What happened in the York Property Market in 2019?

It’s always around this time of the year as we start to wind down towards Christmas where I find myself reflecting on what’s happened over the last year, specifically, whether I’ve accomplished all or most of what I set out to achieve at the start of the year.

I also like to see what’s happened in the York property market this year as well as set up expectations of what will happen in 2020.

Well, York properties have achieved an average sales price of £254,703 over the past 12 months.  This has seen a 2% uplift from the previous 12 months.  I’m confident this rise is down to the number of sales transactions in York falling by 6% (3,452 sales over the last year) but let’s not forget other factors which may have contributed to this.  For example, the Bank of England base rate has remained at 0.75%, despite rising property prices, it’s still a very competitive time to have a mortgage whether it be for buy to let or as an owner occupier.

York Average prices by property type

15% of sales in the past 12 months were flats, achieving an average sales price of £180,264. Houses achieved an average price of £270,995. The total value of sales in York amounted to £901,902,000.

The highest value recorded by the Land Registry over the past 12 months was £825,000 for a flat and £2,500,000 for a house.  So, what has happened to property prices by property type?  Well over the last 12 months Terraced, Semi-detached and Detached York homes saw a capital growth of 1.90%, 1.55% & 1.71% respectively whereas flats on average saw a decline in prices of 0.55%.

York Annual Change in Price

So, what’s been happening in the York private rental market?  Well over the last 12 months, the average rent achieved for properties let in York was £785 per month. This is a staggering 8% change on the previous 12-month period.  I would expect this is largely down to a number of landlords exiting the sector as the government are making it less profitable to be a landlord.  This lack of quality rental stock will, similar to properties for sale, create a lack of supply and consequently mean more tenants looking for less property inflating rents.

39.7% of properties let in the past 12 months were flats, achieving an average rental value of £747 per month. Houses achieved an average rent of £823 per month, detached achieving £1,094pcm, semi’s £825pcm and terraced houses £786pcm.

Average monthly rents by property type

Whilst a majority of properties let over the last 12 months were flats, this was closely followed by terraced houses which constituted 38.7% of the York private rental market, followed by 15.5% of properties let being semi-detached properties and finally only 6.1% of York rental properties being detached houses.

Profile of properties let (1)

In terms of Age Profile of tenants, nearly 61% of tenants were of the ages of 18-29 and, inevitably, as age ranges increased, proportions decreased.  Invariably the older generations, in a majority of cases, own their own properties rather than rent.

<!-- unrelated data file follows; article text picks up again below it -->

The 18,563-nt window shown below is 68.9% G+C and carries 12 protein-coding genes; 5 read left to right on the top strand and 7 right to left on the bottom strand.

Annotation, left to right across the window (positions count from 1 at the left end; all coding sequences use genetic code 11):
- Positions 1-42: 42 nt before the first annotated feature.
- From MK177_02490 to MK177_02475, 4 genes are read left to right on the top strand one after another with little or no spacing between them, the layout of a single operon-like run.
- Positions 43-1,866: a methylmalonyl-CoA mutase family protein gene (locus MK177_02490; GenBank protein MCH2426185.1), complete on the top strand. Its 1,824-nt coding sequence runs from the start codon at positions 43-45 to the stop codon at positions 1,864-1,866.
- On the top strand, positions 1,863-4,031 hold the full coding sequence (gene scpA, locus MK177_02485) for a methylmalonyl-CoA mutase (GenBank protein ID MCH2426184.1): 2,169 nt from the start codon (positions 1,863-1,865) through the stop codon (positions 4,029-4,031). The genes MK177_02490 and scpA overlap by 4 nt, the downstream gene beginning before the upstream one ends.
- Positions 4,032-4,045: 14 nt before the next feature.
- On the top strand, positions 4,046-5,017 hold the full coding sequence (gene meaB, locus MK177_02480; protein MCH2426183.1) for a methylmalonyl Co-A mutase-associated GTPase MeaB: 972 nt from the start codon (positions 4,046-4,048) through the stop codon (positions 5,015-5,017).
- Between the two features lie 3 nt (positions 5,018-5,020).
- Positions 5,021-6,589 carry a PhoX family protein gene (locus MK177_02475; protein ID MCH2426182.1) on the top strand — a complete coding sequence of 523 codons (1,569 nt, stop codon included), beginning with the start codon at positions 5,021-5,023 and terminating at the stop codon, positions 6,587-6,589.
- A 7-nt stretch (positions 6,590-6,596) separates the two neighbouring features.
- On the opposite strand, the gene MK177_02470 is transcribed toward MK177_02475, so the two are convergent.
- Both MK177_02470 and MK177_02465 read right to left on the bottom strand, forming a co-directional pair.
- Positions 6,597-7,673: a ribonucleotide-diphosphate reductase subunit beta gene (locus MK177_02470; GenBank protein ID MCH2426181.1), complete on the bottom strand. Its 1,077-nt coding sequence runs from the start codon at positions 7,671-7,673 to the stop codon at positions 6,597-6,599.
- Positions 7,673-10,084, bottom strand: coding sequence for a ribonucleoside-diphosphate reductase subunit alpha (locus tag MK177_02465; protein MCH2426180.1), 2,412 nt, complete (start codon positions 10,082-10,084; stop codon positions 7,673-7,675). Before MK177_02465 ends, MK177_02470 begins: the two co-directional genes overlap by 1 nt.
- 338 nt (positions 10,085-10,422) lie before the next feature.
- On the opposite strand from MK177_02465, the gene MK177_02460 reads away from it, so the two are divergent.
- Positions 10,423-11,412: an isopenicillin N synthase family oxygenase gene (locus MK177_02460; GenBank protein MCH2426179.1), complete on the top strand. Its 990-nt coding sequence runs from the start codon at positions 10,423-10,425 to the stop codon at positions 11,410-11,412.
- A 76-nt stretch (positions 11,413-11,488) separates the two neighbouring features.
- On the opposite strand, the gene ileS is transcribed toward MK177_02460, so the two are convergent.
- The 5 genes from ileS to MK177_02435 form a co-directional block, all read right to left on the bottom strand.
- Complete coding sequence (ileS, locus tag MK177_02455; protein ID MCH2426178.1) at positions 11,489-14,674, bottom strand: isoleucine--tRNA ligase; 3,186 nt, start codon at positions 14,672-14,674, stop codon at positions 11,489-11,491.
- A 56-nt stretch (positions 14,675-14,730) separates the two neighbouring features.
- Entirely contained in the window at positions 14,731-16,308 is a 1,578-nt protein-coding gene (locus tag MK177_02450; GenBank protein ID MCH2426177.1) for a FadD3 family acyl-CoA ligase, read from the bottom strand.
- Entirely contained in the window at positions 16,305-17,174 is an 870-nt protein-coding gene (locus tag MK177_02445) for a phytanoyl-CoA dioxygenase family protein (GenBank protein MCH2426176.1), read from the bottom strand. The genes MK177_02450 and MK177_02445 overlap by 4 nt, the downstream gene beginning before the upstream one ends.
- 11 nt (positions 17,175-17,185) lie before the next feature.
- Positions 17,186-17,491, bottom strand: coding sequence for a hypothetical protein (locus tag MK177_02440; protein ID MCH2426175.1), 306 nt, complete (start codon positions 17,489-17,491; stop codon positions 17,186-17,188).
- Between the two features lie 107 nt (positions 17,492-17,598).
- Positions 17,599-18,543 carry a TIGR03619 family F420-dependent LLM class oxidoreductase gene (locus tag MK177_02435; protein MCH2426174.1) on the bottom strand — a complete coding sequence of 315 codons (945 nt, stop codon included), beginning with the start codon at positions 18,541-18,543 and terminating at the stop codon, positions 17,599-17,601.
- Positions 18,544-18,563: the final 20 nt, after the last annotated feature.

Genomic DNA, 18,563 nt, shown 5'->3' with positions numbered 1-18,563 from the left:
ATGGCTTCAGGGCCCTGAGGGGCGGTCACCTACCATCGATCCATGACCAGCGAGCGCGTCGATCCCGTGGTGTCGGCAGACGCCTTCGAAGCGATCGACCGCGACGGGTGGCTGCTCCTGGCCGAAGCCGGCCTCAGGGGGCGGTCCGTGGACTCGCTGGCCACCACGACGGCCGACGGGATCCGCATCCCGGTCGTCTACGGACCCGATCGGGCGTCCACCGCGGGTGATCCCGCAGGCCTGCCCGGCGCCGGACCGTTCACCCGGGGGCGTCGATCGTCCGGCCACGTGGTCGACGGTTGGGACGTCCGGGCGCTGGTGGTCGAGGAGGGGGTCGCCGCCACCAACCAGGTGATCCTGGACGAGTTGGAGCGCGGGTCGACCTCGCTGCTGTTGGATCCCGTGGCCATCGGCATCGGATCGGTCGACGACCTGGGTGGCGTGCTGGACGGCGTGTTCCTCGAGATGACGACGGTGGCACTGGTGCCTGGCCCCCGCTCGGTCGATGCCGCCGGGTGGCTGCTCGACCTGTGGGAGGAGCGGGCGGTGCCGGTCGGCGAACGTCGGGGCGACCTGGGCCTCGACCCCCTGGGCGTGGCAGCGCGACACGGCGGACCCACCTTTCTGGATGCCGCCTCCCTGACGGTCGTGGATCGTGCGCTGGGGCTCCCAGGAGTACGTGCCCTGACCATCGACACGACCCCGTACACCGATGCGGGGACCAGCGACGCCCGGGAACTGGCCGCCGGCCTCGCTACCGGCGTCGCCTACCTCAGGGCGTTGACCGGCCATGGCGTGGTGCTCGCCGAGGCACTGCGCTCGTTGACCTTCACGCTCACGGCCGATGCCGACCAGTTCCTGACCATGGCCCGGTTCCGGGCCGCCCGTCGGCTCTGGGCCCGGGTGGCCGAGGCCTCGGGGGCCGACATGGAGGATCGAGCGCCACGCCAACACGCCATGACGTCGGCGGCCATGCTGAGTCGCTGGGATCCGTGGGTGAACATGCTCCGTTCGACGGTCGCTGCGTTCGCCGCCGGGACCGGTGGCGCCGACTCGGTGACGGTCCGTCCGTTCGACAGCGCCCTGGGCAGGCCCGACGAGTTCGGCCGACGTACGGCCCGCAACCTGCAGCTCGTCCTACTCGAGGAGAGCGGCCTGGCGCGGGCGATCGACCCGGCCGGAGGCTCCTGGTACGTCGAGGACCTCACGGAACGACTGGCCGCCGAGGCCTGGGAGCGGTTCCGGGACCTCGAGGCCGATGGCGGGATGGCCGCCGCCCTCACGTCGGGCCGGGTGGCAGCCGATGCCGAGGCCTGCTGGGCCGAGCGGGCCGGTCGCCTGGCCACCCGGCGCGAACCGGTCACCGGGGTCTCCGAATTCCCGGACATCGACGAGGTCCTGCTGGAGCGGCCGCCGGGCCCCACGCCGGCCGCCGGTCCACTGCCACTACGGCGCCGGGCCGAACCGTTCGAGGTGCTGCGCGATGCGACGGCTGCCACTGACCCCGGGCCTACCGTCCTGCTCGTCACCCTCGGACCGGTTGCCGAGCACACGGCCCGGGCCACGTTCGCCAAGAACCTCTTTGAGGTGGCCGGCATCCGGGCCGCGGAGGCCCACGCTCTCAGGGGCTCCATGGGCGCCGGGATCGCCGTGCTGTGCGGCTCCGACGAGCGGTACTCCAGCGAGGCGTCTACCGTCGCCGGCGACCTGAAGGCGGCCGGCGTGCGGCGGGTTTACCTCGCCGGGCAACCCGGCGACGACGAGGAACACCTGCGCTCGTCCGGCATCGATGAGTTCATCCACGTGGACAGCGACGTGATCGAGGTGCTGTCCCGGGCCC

Age profile of tenants

Whilst considering all the above, what are my expectations of what will happen in 2020?

Well with the 2019 general election finally passed us, we can now turn our attentions towards Brexit which I am conscious may have some impact on York property prices.  Given the economic uncertainty that will follow, I expect the Bank of England base rate will remain at 0.75% for the year ahead to keep the economy stabilised and encourage consumers to keep spending, great news for mortgagees.

While I believe property price growth will start to cool in York, I still expect prices to rise by approximately 1.8%.  As the final part of Section 24 comes into effect meaning from April 2020, mortgage interest relief on taxable income will be reduced to 0% and will be replaced by tax credit of 20%, I expect we may see more landlords selling off their portfolios.

Of those landlords who remain in the sector, I would expect the savvy ones to buy any new properties under investment vehicles such as limited companies to mitigate the effects Section 24 will have on their profitability.  Furthermore, whilst mortgage rates for limited companies are generally higher than for individual landlords, I expect more mortgage lenders to expand into lending for limited companies.  This will create an element of competition between lenders and should hopefully reduce rates on limited company lending.

Lastly, I expect rents to rise due to the slow but steady reduction in rental stock and with the impact of the June 2019 Tenant Fees bill prohibiting Landlords and Agents being able to charge Tenant Fees.

Let’s review this article next year and see what happens but in the meantime, whatever your property goals are for 2020, if there is anything, I can do to help you achieve them, please get in touch.


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